How to WIN in your life in China

Some people do well here, some less well. How often do you see people arguing in WeChat groups, trying to be the ‘China expert’, trying to show off how ‘successfu;’ they are?

Don’t be angry in your life. Take some steps to win in your own life.

Careless talk costs lives

Expat mood swings
A key part of maturing is thinking about the consequences of your actions. It is recognized that teenagers aren’t good at seeing the consequences of your actions.
What did you think happened when you turned 20, then 21 and so on – that a magical switch was flicked, and you suddenly became perfect?

Sometimes you want to ‘win’ in the moment, feeling that your ‘values’ are so important to you, that you lose long-term. Here’s a great example:

You see some ‘injustice’ or are simply having a bad China day. So in order to vent, you post a semi-political/racial comment on your WeChat.

It could be something about people learning to have manners, or you can’t understand why most people in a country are so illogical etc.

Doing so makes you feel a little better and so you have a ‘win’. But if you do this, and are in China, then you need to rely on the society – including people on your WeChat, for your professional, financial and even life success.

Simply keeping your mouth shut, in this example, is better long-term. Vent to your very close friends or partner, only.

Hide a knife in your smile

Chinese Girls Names

What’s the betting that one of these lovely sweethearts is called ‘Sophia’? Or ‘Rachel Baby’?

This is a real Chinese idiom. It tells you a hell of a lot about cultural values. The real lesson here is – don’t be naive. Example:

You may have (you definitely do have) one particular colleague, or more than one, who is a complete bitch.

He or she talks behind your back, never creates anything useful at work, and is a waste of time.
But one day, in one meeting, it seems like he or she finally ‘gets it’. This person even starts being friendly, going for drinks after work, this kind of thing. Don’t let your open and trusting brain be fooled by this.
Remember another idiom – a leopard can’t change its spots.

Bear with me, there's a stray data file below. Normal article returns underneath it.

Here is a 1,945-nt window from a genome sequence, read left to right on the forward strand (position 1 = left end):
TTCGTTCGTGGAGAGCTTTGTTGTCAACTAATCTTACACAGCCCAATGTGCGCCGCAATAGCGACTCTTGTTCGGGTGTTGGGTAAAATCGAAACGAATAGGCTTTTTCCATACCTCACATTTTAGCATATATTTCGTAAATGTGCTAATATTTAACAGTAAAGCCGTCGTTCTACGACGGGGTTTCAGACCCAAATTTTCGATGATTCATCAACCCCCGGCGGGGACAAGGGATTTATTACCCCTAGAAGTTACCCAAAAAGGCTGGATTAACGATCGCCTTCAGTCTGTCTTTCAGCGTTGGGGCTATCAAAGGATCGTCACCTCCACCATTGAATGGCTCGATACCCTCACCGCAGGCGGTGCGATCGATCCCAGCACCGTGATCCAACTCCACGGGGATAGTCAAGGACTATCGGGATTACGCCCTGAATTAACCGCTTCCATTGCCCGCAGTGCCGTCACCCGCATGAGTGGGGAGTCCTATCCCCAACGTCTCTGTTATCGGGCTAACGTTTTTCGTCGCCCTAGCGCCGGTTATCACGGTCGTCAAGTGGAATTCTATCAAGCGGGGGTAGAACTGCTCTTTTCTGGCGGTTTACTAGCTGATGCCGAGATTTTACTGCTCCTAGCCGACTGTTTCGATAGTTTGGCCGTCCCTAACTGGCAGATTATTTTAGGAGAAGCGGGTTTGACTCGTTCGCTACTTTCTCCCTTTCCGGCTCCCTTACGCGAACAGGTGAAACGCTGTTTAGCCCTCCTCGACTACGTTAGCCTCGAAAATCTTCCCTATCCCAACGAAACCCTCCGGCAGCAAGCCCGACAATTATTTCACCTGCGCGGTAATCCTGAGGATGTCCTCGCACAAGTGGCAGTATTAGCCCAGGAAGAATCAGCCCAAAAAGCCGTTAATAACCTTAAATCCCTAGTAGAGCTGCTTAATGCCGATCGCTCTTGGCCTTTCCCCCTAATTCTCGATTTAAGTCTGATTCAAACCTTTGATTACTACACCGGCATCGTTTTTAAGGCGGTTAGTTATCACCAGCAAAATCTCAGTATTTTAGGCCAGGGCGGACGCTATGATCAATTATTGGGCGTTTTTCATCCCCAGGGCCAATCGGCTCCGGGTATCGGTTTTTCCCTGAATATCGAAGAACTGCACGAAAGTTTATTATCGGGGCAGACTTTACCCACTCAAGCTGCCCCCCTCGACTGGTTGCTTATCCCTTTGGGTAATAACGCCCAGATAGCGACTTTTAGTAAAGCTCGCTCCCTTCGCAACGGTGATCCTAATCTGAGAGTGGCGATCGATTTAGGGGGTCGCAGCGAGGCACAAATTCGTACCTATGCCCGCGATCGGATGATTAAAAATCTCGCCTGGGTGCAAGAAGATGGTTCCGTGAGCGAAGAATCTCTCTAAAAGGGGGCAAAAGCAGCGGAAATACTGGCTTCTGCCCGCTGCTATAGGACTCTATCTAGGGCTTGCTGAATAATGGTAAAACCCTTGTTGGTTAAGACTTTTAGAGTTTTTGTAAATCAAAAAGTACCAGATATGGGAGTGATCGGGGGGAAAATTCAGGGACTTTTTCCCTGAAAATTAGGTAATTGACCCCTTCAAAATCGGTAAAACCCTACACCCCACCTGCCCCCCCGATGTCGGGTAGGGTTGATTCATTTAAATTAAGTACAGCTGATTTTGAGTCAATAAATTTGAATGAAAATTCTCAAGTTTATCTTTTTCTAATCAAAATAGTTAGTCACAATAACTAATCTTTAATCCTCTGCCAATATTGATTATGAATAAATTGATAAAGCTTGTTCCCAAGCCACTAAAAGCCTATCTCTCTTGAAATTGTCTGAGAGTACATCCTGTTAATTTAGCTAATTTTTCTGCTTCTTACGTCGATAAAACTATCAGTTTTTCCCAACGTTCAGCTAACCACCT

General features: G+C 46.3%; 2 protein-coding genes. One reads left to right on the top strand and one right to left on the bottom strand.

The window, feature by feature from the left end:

Trust arrives on foot but leaves on horseback

Shanghai Party Pose
That’s a truism. The point here is that YOU should be the one who makes OTHER people earn your trust. Everyone is imperfect. Most have a weakness. Most have their own goals.
Remember that in a work situation, other people may be very good at playing politics and playing games.
Sometimes, two people might be going to be the next ‘big boss’, so they try to tell you that they can help you, promote you and so on.

But this could be a trick. Don’t let yourself be sucked into power games of other people.

Don’t think with a Western mindset that it will be OK to simply voice an opinion. It is sometimes better here, for yourself, to be neutral, be silent and don’t act for a while.

No one needs to “understand China”

Chinese beach holiday
Every country in the entire world is equal in terms of ‘being understood’. Nothing is really difficult to understand here, once you realize one thing: no nationality in the world is the same as another one.
It comes down to expectations.
Why on Earth would you ‘expect’ one country to be like another? The things that people do here aren’t ‘confusing’, they’re just ‘different’. Once you accept that, then you will go into all situations with more care and less presumption.
Don’t weaken yourself by believing that things will be anything like you experienced before.

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Categories: Expat Life, Uncategorized


Foreigner in Shanghai


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